The Reader on the 6.27 – J-P Didierlaurent review

The Reader on the 6.27 Book Cover The Reader on the 6.27
Jean-Paul Didierlaurent
Pan Macmillan
May 1, 2015

Guylain Vignolles leads a dull and solitary life. He hates his job and his only company at home is a goldfish. Every morning he takes the 6.27 to his tedious job at a book pulping factory. He hates his boss and his assistant but he finds companionship with the factory's guard, an eccentric aficionado of classical literature. On the train each morning on the way to work, Guylain reads aloud to his fellow commuters the disparate pages that he rescues from the jaws of the monstrous pulping machine. One morning on the train, he finds a USB stick which contains the diary of a young woman. As Guylain reads the diary, he finds himself falling love with its author . . . This enchanting novel is a warm and funny fable about literature's power to uplift even the most monotonous of lives; and how there can be dignity and poetry for even the most misunderstood.

I find it a little difficult to know quite what to make of this book by Jean-Paul Didierlaurent in some ways. It certainly has a charm to it. It has some very rich descriptive writing in it and some of the characters held depth and interest. As the blurb says this is a story about Guylain Vignolles, who works at a book pulping plant and hates his job (as well as a number of the people he works with). Each evening he salvages odd pages that “The Thing” has missed destroying and reads them to the railway carriage on his way to work the next days.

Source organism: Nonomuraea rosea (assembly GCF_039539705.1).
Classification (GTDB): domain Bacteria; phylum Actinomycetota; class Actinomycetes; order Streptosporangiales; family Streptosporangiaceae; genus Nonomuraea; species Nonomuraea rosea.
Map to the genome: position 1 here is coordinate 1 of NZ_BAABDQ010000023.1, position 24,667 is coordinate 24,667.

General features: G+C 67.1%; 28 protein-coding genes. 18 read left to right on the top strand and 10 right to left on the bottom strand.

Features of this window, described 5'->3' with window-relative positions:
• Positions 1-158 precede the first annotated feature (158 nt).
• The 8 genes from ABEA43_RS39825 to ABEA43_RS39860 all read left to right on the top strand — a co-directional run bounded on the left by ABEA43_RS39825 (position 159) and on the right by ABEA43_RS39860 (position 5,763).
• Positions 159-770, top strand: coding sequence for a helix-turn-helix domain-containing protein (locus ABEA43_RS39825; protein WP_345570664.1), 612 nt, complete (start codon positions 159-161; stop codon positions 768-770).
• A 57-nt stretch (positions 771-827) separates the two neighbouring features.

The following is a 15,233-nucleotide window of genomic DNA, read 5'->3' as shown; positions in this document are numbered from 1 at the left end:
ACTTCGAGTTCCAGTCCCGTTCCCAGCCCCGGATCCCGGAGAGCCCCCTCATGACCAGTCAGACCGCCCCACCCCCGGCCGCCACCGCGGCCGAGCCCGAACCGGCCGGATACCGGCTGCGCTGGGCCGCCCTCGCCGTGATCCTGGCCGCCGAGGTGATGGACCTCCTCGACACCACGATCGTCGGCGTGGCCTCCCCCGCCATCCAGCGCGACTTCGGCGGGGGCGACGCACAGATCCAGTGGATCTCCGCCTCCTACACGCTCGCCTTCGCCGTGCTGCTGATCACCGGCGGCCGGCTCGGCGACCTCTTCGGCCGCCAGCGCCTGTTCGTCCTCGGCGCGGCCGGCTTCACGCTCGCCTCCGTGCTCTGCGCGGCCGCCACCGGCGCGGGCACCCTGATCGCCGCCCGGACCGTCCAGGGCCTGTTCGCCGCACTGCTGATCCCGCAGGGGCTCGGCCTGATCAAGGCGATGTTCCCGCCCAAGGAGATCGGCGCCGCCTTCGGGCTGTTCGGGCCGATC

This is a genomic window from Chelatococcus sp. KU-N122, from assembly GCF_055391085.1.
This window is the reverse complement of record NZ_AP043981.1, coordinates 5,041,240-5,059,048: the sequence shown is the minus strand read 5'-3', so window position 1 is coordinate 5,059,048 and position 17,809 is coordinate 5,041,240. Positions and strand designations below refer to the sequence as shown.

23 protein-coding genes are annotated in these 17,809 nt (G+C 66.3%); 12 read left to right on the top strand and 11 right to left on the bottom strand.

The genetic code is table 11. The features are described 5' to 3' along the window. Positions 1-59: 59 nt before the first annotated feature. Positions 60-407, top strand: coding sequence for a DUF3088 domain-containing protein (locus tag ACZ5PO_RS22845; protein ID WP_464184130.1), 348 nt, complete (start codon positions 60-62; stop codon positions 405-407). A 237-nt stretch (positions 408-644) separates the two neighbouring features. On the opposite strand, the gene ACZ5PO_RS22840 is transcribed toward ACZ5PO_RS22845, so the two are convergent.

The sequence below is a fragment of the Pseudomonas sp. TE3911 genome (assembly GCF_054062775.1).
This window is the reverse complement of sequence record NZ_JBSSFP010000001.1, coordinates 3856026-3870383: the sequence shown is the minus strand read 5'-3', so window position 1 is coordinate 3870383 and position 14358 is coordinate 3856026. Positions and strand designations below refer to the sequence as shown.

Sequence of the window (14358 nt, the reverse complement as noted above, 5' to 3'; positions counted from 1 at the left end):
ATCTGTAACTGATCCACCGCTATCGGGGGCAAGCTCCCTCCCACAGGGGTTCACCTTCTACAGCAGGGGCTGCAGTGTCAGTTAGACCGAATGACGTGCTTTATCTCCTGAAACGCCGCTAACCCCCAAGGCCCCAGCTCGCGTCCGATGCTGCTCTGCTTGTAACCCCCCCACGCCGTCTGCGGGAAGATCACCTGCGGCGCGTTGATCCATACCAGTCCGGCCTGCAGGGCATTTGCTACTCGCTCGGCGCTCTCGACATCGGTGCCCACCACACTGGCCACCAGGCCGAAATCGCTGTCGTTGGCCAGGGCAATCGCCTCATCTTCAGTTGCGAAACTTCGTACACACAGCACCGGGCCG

If you read all the blurb the book will hold few surprises and that is part of my problem with this short book. I really did feel that it promised a story that would interest me but I was left wanting more. I really liked the thread about Guylain’s predecessor in the job for example. It was a tantalising glimpse into an intriguing character and story that was left on the side. Equally the book pulping works had glimpses of interesting story lines that could have gone further. All in all I feel that this is a story that should have either been longer and so had time to explore other interesting areas or shorter and focused solely on the main tale. It is a poetic, lyrical story that was pleasant and it is certainly not a bad book however, for me, it could have been better.

Note – I received a digital copy of this book from the publisher in exchange for a fair review